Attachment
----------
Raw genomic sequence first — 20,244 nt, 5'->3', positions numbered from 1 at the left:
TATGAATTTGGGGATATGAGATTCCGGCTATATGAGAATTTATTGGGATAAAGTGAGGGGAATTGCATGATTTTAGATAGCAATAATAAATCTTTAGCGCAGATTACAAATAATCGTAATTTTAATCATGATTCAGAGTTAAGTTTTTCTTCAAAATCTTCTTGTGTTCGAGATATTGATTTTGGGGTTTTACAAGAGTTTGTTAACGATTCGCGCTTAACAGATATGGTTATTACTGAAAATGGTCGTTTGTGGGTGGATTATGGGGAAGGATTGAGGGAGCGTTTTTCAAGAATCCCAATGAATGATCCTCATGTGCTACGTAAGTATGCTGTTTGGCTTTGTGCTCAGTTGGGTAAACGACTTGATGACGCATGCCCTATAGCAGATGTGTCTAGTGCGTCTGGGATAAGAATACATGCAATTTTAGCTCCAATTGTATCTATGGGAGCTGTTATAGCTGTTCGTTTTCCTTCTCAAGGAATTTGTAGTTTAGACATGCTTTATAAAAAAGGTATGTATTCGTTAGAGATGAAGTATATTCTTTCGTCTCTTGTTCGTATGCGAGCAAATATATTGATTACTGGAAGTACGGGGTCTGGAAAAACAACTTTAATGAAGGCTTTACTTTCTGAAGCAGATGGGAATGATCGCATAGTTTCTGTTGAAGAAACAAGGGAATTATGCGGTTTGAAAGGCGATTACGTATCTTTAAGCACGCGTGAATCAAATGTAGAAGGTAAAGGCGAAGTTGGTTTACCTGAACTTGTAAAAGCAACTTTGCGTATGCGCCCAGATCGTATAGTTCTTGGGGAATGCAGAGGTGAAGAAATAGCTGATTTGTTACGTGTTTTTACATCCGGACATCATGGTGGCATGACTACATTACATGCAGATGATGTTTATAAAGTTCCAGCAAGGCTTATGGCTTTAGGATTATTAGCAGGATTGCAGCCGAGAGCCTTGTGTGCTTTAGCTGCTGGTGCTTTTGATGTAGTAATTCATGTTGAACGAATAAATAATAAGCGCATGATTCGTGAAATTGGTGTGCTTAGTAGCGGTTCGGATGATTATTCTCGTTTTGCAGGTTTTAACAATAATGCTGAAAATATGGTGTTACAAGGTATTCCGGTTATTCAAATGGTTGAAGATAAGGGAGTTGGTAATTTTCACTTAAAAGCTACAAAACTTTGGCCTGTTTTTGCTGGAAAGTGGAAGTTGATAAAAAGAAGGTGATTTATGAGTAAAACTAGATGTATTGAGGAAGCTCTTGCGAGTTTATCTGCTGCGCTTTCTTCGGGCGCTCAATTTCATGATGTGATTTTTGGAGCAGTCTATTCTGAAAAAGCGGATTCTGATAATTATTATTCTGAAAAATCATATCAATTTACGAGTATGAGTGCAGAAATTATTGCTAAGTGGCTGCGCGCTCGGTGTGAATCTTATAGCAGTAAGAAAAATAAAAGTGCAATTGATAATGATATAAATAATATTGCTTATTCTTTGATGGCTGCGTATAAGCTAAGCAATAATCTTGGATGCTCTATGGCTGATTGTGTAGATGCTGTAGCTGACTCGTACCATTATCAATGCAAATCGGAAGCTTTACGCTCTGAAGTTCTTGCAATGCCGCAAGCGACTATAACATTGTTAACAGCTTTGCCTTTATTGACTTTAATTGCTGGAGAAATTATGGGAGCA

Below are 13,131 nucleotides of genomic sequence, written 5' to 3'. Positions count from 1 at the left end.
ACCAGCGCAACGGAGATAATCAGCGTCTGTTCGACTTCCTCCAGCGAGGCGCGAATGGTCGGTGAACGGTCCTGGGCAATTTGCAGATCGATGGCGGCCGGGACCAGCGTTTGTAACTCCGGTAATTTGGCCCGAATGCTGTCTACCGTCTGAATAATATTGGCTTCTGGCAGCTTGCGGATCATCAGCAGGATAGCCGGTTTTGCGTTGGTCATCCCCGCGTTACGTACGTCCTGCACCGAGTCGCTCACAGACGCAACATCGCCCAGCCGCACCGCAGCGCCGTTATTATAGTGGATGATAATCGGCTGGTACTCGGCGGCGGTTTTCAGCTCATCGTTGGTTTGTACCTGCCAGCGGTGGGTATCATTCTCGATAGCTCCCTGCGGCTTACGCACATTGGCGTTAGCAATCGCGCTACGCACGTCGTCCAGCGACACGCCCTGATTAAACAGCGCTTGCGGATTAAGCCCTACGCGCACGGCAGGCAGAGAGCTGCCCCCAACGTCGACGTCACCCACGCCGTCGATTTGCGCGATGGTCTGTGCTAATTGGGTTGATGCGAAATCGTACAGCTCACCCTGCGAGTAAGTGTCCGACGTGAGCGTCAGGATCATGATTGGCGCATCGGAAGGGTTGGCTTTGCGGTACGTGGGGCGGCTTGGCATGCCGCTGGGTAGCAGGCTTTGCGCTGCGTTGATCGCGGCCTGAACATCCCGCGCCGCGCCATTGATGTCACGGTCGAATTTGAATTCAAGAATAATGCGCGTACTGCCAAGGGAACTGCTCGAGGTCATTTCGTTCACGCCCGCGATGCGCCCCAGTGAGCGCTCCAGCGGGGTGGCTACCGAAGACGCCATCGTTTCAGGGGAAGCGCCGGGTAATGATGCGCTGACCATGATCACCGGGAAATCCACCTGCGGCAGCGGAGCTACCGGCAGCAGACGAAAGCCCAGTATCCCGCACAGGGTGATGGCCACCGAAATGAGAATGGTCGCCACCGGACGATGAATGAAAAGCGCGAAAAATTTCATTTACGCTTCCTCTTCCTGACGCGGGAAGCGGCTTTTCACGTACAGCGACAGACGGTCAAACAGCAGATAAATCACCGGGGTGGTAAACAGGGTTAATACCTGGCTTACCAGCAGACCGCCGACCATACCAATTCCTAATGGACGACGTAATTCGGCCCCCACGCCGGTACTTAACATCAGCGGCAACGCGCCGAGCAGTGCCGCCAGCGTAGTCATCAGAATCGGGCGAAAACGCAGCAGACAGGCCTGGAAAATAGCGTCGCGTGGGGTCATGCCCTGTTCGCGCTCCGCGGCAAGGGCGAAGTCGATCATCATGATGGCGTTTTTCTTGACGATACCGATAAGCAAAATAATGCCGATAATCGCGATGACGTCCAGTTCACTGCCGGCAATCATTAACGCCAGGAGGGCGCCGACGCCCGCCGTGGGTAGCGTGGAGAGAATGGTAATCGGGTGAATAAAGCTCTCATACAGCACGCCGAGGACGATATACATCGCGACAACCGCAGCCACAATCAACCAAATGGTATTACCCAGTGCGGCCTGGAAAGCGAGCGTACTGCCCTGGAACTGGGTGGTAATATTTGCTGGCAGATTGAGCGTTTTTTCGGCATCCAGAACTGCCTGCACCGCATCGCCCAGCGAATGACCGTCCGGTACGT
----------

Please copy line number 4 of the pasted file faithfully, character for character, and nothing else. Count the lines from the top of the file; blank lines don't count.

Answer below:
ACCAGCGCAACGGAGATAATCAGCGTCTGTTCGACTTCCTCCAGCGAGGCGCGAATGGTCGGTGAACGGTCCTGGGCAATTTGCAGATCGATGGCGGCCGGGACCAGCGTTTGTAACTCCGGTAATTTGGCCCGAATGCTGTCTACCGTCTGAATAATATTGGCTTCTGGCAGCTTGCGGATCATCAGCAGGATAGCCGGTTTTGCGTTGGTCATCCCCGCGTTACGTACGTCCTGCACCGAGTCGCTCACAGACGCAACATCGCCCAGCCGCACCGCAGCGCCGTTATTATAGTGGATGATAATCGGCTGGTACTCGGCGGCGGTTTTCAGCTCATCGTTGGTTTGTACCTGCCAGCGGTGGGTATCATTCTCGATAGCTCCCTGCGGCTTACGCACATTGGCGTTAGCAATCGCGCTACGCACGTCGTCCAGCGACACGCCCTGATTAAACAGCGCTTGCGGATTAAGCCCTACGCGCACGGCAGGCAGAGAGCTGCCCCCAACGTCGACGTCACCCACGCCGTCGATTTGCGCGATGGTCTGTGCTAATTGGGTTGATGCGAAATCGTACAGCTCACCCTGCGAGTAAGTGTCCGACGTGAGCGTCAGGATCATGATTGGCGCATCGGAAGGGTTGGCTTTGCGGTACGTGGGGCGGCTTGGCATGCCGCTGGGTAGCAGGCTTTGCGCTGCGTTGATCGCGGCCTGAACATCCCGCGCCGCGCCATTGATGTCACGGTCGAATTTGAATTCAAGAATAATGCGCGTACTGCCAAGGGAACTGCTCGAGGTCATTTCGTTCACGCCCGCGATGCGCCCCAGTGAGCGCTCCAGCGGGGTGGCTACCGAAGACGCCATCGTTTCAGGGGAAGCGCCGGGTAATGATGCGCTGACCATGATCACCGGGAAATCCACCTGCGGCAGCGGAGCTACCGGCAGCAGACGAAAGCCCAGTATCCCGCACAGGGTGATGGCCACCGAAATGAGAATGGTCGCCACCGGACGATGAATGAAAAGCGCGAAAAATTTCATTTACGCTTCCTCTTCCTGACGCGGGAAGCGGCTTTTCACGTACAGCGACAGACGGTCAAACAGCAGATAAATCACCGGGGTGGTAAACAGGGTTAATACCTGGCTTACCAGCAGACCGCCGACCATACCAATTCCTAATGGACGACGTAATTCGGCCCCCACGCCGGTACTTAACATCAGCGGCAACGCGCCGAGCAGTGCCGCCAGCGTAGTCATCAGAATCGGGCGAAAACGCAGCAGACAGGCCTGGAAAATAGCGTCGCGTGGGGTCATGCCCTGTTCGCGCTCCGCGGCAAGGGCGAAGTCGATCATCATGATGGCGTTTTTCTTGACGATACCGATAAGCAAAATAATGCCGATAATCGCGATGACGTCCAGTTCACTGCCGGCAATCATTAACGCCAGGAGGGCGCCGACGCCCGCCGTGGGTAGCGTGGAGAGAATGGTAATCGGGTGAATAAAGCTCTCATACAGCACGCCGAGGACGATATACATCGCGACAACCGCAGCCACAATCAACCAAATGGTATTACCCAGTGCGGCCTGGAAAGCGAGCGTACTGCCCTGGAACTGGGTGGTAATATTTGCTGGCAGATTGAGCGTTTTTTCGGCATCCAGAACTGCCTGCACCGCATCGCCCAGCGAATGACCGTCCGGTACGT